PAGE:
4.80 The Long Path leaves the cemetery and gradually regains the Palisades ridge, where it heads northwest along the ridge. It continues on a level path through the woods, crossing several stone walls and intermittent streams.

5.50 The Long Path arrives at a three-way trail intersection. An orange-marked trail, built and maintained by Rockland County, goes to the right to Mt. Nebo, once an Air Force Nike missile site and now a recreation area for the Town of Orangetown. This trail rejoins the Long Path in 0.4 mile. The Long Path continues straight ahead and heads downhill, crosses a streambed, makes a left jog, and then goes right. An old woods road goes left and leads to NY Route 303, near the Kings Highway intersection. The trail ascends gradually and then undulates through the woods of Clausland Mountain Park, a Rockland County park.

5.90 The orange-marked trail comes in from the right. The Long Path continues, crossing several streams along the way, the last time on a wooden bridge.

6.70 The trail crosses Clausland Mountain Road and enters Tackamack Town Park in the Town of Orangetown. Tackamack was the Indian name of Jan Claus, a trader who lived in the area.*The trail passes through a metal gate and descends, first on a gravel road and then on a woods road, until it reaches a small water impoundment. Here the Long Path goes right into the woods, following the water impoundment. The trail follows the stream for a while and finally crosses it on a wooden bridge.

7.20 The Long Path crosses a road (Marsico Court) and enters Blauvelt State Park. The trail passes through a stand of evergreens and veers right, after which it joins a woods road. A nearby embankment was the site of the firing line for the pre-World War I National Guard Camp Bluefield's rifle range. They were forced to close the camp because the lead from the bullets kept landing in Grand View, to the east along the river. All the trees in this section were planted after the National Guard abandoned the rifle range. The trail continues on a series of woods roads, then parallels a target wall of the rifle range.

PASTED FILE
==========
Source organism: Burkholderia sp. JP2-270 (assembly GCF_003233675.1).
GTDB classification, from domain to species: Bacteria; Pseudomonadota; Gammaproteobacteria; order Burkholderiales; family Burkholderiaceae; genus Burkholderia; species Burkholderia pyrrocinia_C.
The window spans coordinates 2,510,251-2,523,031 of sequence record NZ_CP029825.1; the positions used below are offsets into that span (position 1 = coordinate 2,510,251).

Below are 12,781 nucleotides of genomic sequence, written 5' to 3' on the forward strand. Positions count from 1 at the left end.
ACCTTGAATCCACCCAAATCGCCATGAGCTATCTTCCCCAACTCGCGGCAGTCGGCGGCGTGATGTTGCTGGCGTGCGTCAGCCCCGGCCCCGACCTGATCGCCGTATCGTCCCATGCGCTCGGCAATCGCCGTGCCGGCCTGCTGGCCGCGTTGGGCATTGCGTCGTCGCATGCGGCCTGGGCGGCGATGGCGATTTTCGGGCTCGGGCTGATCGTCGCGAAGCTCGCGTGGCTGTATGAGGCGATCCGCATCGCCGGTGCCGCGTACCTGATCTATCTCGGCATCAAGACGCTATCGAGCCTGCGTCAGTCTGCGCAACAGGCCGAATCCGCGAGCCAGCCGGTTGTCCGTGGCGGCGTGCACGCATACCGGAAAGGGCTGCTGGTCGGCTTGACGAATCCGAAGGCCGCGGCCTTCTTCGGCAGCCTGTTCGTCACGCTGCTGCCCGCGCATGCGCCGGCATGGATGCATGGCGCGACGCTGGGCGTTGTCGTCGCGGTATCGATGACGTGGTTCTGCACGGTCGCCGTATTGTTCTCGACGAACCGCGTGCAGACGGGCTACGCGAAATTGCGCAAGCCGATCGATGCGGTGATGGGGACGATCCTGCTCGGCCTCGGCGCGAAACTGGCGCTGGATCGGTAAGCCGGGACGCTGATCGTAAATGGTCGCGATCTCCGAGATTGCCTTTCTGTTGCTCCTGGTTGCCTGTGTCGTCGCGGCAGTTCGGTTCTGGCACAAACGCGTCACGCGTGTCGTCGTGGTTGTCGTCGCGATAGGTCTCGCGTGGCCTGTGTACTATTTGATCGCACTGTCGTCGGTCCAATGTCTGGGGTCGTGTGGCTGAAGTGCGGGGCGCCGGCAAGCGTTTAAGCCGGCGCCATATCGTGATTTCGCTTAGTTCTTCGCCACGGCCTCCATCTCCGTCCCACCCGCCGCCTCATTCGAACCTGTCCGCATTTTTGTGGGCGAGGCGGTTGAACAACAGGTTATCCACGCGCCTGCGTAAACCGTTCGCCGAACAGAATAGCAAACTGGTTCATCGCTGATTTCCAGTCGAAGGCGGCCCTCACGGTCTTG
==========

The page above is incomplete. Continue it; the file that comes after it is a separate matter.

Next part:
7.75 The Long Path climbs over a small embankment and descends a set of wooden steps to a woods road. This embankment is actually the earth-covered concrete tunnel that provided safe passage from the firing line to the target wall. The entrance to the tunnel is on the right. The trail crosses the woods road, in about 100 yards turns right onto another woods road, and in one-tenth of a mile turns right again, then continues straight on yet another woods road. At the next crossing the Long Path turns left.

8.25 A white trail and a woods road join from the left, just before a stream crossing. The Long Path turns right across the stream and heads uphill into the woods before finally emerging onto Tweed Boulevard (Rockland County Route 5).

8.65 The Long Path crosses the road and climbs a staircase onto the crest of the Palisades ridge.

8.75 There is a 180-degree view here, with the Tappan Zee, Piermont Pier, New York City and the Hackensack River valley visible. This was the site of the famous "Balanced Rock." Because vandals managed to unbalance the rock, park officials were forced to remove it in 1966. From here, the trail continues along the ridge before finally descending to a gravel road. The road leads left to Tweed Boulevard and right to a water tank.

9.15 The Long Path continues by crossing the gravel road and making a sharp ascent to gain the ridge. The trail starts descending, crosses an open woods road, and continues north. It passes a grove of evergreens just before reaching Bradley Hill Road (Rockland County Route 38).